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Workmen’s Circle Celebrates 120 Years With New, Gender-Neutral Name

One of the oldest Jewish American social justice organizations is celebrating its 120th year by showing it can still keep up with the hip, young nonprofits. The Workmen’s Circle, which has served Jewish and immigrant communities in New York for over a century and was a sister organization of the Forward for nearly as long, has chosen a new, gender-neutral title: The Workers Circle.

Executive Director Ann Toback, who is the first woman to lead the organization, announced the name change at an annual benefit on December 2. Connecting this decision to the organization’s deep roots in progressive politics and labor activism, she said the new name “reflects both our origin and our contemporary ideals.”

The new name may even be a more accurate translation of the organization’s original Yiddish title, Der Arbeter Ring, as “arbeter,” which means “worker,” is a gender-neutral noun.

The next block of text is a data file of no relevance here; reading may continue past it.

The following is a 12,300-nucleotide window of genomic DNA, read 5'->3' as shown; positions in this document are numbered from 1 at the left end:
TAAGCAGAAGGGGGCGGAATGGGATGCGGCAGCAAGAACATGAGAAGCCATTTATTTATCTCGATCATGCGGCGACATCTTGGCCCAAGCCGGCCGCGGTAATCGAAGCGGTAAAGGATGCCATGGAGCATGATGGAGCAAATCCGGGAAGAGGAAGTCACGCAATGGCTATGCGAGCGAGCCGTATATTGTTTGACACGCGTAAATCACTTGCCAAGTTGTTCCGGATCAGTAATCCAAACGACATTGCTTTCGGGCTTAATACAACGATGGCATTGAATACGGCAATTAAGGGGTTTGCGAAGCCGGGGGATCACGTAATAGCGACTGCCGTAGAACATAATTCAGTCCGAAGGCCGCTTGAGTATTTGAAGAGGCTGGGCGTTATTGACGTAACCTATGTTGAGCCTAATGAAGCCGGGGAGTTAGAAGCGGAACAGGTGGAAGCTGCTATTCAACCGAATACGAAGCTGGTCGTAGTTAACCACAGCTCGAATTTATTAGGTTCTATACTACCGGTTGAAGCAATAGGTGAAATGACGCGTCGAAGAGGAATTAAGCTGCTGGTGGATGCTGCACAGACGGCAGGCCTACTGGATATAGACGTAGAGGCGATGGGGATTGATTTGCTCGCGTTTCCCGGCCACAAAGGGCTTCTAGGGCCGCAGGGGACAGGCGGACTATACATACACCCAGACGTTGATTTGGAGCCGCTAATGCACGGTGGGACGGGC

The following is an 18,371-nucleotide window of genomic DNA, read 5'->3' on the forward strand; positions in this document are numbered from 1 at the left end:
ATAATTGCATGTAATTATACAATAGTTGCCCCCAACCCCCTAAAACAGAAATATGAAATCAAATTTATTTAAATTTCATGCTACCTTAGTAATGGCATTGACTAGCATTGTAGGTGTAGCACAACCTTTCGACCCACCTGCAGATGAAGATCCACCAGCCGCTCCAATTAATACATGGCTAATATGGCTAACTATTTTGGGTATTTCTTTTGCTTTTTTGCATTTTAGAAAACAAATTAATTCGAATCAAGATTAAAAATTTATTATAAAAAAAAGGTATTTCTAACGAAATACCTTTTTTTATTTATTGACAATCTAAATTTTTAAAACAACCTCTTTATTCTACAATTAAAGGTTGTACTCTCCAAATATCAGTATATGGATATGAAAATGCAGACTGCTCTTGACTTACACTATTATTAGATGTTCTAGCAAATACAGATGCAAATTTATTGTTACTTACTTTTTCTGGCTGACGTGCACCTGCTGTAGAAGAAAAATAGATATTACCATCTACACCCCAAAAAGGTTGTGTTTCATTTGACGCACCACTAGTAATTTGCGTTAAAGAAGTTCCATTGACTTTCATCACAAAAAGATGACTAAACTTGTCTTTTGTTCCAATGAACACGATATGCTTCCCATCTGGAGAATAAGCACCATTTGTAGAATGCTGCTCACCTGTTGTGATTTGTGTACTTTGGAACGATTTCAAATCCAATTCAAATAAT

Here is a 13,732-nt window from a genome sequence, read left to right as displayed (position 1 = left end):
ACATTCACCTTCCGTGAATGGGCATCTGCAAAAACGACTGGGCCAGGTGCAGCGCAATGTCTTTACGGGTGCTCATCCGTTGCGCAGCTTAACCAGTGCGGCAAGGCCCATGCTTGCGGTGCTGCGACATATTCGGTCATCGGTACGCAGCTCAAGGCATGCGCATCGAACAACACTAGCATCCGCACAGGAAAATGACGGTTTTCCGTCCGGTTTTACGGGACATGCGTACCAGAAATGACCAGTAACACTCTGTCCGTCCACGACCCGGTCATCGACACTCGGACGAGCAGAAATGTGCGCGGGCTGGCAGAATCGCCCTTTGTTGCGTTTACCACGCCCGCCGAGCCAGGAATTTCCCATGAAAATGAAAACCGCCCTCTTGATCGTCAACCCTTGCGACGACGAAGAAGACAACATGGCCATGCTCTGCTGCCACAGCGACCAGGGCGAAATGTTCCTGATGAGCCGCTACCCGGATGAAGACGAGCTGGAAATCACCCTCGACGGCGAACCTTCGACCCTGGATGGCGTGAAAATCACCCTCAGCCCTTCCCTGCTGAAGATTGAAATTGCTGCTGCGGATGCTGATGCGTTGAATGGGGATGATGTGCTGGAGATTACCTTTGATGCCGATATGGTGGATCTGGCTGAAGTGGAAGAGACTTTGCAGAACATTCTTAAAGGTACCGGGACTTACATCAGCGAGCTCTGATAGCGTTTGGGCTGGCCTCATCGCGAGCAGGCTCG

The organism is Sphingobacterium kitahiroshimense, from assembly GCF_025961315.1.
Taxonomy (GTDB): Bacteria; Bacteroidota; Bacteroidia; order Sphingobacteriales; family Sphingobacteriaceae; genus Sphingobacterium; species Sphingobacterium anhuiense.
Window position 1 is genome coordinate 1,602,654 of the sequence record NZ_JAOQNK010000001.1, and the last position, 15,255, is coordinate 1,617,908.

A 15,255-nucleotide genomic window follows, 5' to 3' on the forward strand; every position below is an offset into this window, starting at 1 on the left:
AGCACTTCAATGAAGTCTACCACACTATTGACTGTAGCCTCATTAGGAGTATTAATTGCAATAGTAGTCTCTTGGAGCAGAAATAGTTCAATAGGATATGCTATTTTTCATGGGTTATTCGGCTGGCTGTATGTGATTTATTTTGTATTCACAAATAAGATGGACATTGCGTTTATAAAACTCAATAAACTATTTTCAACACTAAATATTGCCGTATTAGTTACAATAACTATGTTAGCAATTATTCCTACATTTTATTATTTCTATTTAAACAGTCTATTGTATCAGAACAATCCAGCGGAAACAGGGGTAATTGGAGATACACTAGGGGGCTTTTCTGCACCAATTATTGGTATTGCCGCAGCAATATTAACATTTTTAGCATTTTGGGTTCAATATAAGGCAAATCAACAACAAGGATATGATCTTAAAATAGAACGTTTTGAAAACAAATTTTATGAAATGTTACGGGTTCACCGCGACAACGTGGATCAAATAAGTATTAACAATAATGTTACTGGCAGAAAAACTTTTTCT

The nonprofit formerly known as the Workmen’s Circle was born in 1900 as Jewish immigrants arrived in America and faced discriminaton, harsh working and living conditions, and the challenges of assimilating to a new society. Now, the organization runs Jewish schools, organizes Jewish trips to Europe, and offers Yiddish instruction. It also advocates for today’s immigrant populations, most recently campaigning for living wage laws and New York’s “Greenlight Bill,” which allows undocumented immigrants to obtain drivers’ licenses.

With this move, the Workers Circle joins a handful of other organizations that have altered gendered names. In 2019, Boy Scouts of America changed its name to Scouts BSA as it began accepting girls for the first time, while the former Patrolmen’s Benevolent Association, New York’s largest police union, became the Police Benevolent Association.

“We are all workers, after all,” says Toback.

Irene Connelly is an intern at the Forward. You can contact her at




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